Debra W. Soh, writer for the LA Times and sexual neuroscientist at York University recently had an article published stating that girls biologically prefer playing with dolls. She goes on to write that parents who are raising their children in a gender-neutral house hold are wasting their time. Studies show that girls naturally want to be caring and nurturing. They want to play with toys that are more socially engaging. Dolls are at the top of the list, they allow children to practice their social skills without the pressure of being wrong. It increases their imagination and their verbal skills. Boys prefer cars, trucks, and robots, the things that are mechanical and stimulate the visuo-spatial activity in the brain.
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I have not found any evidence that this theory is wrong. I believe the results are consistent with the data. I could follow the trail back to some of the original findings. I am of the belief that trying to raise your child gender natural will probably cause more harm than good.
To further prove this theory, I will be using a group of 30 children ages ranging from 9 months through 36 months. 15 of the children boys, 15 of the children girls. I will also use one adult male and one adult female. I will also have one male and one female seven years of age. Myself and another person will individually observe them in a white room, known as the toy room, filled with typical boy toys and typical girl toys. Throughout the experiment, we will simply observe their behavior. Noting which toys they play with, for how long, their genders, and ages. We will also note what cued them to play with which toys, if they changed their minds and if so, what if anything encouraged them to do so. I will form two groups. Group A will have eight males and seven females. Group B will have eight females and seven males.
I will start by separately allowing each child to play in the toy room uninterrupted. Simply observing them playing should allow me to see what their preset personal choices are. That is the choices they would make without and coercion from outside influences.
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Walk into any home with toddlers, and you will no doubt be able to tell whether the child is a boy or a girl by a quick peek into the playroom. Trucks, trains, planes, and baseballs will scream boy; while a room full of pink and frilly dolls and stuffed animals have little girl written all over it. Judith Elaine Blakemore, professor of psychology and associate dean of Arts and Sciences for Faculty Development at Indiana University and Jeffrey Trawick-Smith, professor at Eastern Connecticut State University in Willimantic, Connecticut, did a research study about the impact of specific toys on play. They found that,
The feminist movement has been trying to change the idea of traditional sex roles and stereotypes in society for decades, but maybe the issue relies on society instead of biological differences. While these biological differences and research show that there are small differences in cognitive brain activity between the sexes, they also propose a theory that this “is the way it’s supposed to be” (Pollitt 2549). Although these differences exist it does not mean that sexes should have permanently assigned roles in society. Katha Pollitt, a feminist author and high profile activist wrote the essay “Why Don’t Boys Play With Dolls,” published in 1995 in The New York Times Magazine. In the essay, she argues that “biological determinism may reassure some adults about their present, but it is feminism, the ideology of flexible and converging sex roles, that fits our children’s future” (2549). Pollitt raises important ethical problems in her essay, gender roles and stereotyping. Throughout her essay she provides several claims to her argument and builds credibility with her audience by using rhetorical strategies. However, the argument also exhibits some minor flaws, which could in return limit its persuasiveness. This analysis will identify Pollitt’s three main claims and the evidence she uses to support them. I argue that overall Pollitt provides an effective argument by building her credibility and expanding her audience with the use of rhetorical strategies, such as ethos, pathos,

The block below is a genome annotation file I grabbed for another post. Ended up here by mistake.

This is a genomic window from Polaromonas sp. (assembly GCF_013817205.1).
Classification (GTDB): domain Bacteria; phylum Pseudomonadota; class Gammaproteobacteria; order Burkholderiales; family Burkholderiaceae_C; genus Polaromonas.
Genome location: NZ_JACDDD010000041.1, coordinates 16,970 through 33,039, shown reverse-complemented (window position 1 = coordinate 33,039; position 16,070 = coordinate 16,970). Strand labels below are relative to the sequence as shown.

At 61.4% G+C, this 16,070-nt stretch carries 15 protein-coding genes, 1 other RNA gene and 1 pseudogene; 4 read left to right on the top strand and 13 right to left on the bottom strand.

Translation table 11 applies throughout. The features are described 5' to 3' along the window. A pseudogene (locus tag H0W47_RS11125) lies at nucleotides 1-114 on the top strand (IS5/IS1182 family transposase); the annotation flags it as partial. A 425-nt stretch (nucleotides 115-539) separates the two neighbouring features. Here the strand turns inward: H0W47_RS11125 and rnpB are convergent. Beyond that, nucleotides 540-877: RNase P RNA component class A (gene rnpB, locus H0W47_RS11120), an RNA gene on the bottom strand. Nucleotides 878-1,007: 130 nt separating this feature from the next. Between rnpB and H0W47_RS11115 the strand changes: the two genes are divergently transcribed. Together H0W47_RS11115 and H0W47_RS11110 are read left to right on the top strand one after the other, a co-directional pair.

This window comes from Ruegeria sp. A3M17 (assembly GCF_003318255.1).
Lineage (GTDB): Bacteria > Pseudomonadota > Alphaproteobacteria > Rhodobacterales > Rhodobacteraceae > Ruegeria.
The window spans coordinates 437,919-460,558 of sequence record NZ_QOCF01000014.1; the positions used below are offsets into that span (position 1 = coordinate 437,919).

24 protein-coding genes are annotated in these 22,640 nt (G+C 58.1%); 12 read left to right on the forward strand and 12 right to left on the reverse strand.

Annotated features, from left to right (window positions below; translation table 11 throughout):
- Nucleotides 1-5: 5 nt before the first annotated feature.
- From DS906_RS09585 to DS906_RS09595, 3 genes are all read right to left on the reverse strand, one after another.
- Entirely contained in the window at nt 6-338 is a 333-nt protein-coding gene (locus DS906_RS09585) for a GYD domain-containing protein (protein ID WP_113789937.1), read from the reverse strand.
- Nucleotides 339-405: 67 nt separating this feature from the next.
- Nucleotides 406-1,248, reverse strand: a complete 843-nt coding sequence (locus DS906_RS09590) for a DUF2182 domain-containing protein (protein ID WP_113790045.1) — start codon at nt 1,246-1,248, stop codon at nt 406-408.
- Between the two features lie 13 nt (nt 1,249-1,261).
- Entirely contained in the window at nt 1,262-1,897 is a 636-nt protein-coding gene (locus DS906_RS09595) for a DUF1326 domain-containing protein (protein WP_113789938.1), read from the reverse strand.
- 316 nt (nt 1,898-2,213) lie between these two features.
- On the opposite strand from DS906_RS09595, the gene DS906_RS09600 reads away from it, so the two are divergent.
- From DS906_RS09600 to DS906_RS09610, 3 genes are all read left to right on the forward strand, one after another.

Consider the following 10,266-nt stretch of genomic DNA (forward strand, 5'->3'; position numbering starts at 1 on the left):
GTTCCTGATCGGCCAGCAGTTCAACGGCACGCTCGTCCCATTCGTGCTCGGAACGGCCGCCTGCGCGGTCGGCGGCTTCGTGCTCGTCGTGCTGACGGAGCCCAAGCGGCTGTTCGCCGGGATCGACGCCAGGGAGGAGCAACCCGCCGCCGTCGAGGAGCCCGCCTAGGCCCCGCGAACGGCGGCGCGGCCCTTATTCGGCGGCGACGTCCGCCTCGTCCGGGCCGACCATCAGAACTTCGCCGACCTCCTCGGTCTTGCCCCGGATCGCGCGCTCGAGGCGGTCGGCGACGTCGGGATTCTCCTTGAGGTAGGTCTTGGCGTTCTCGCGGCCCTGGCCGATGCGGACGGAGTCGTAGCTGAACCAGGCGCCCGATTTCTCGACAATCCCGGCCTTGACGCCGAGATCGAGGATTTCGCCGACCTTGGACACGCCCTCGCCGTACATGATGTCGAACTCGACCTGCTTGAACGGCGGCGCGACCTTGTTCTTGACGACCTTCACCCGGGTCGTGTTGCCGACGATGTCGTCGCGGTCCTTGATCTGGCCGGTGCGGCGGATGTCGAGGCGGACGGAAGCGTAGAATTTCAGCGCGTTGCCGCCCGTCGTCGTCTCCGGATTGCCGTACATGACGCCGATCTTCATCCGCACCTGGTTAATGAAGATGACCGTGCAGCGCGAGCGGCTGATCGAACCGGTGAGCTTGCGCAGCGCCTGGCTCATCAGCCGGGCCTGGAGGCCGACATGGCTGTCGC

Toys play quite an important role in children’s lives, along with their socialization. Kids spend a vast amount of time playing with toys, alone and with their peers or parents. In todays age when it comes time to buying gifts for children everything is color coded. There are many boundaries that separate
In “Why Boys Don’t Play With Dolls,” Pollitt writes about the differences between growing up as a boy growing up as a girl. She brings up the stereotypes that society naturally creates between genders in early ages, which leads to the lifestyle and path that boys and girls are raised in. Parents and feminist alike play a big part in establishing these sex roles. They raise their kids wanting them to be successful at what they are expected to be good at based on their gender and the trend that has been set before them.
This not only discourages gender roles stereotyping but provides variety. The positive impact is that it gives the children equal opportunity to play with all of the toys and make their own choices as to which they
When conducting an experiment to test this hypothesis, it must first begin with gaining the informed consent of the children’s parents to have their children to be able to participate. After obtaining their consent, each child would be randomly assigned to play with either a set of dolls or a set of action figures for an hour. Afterwards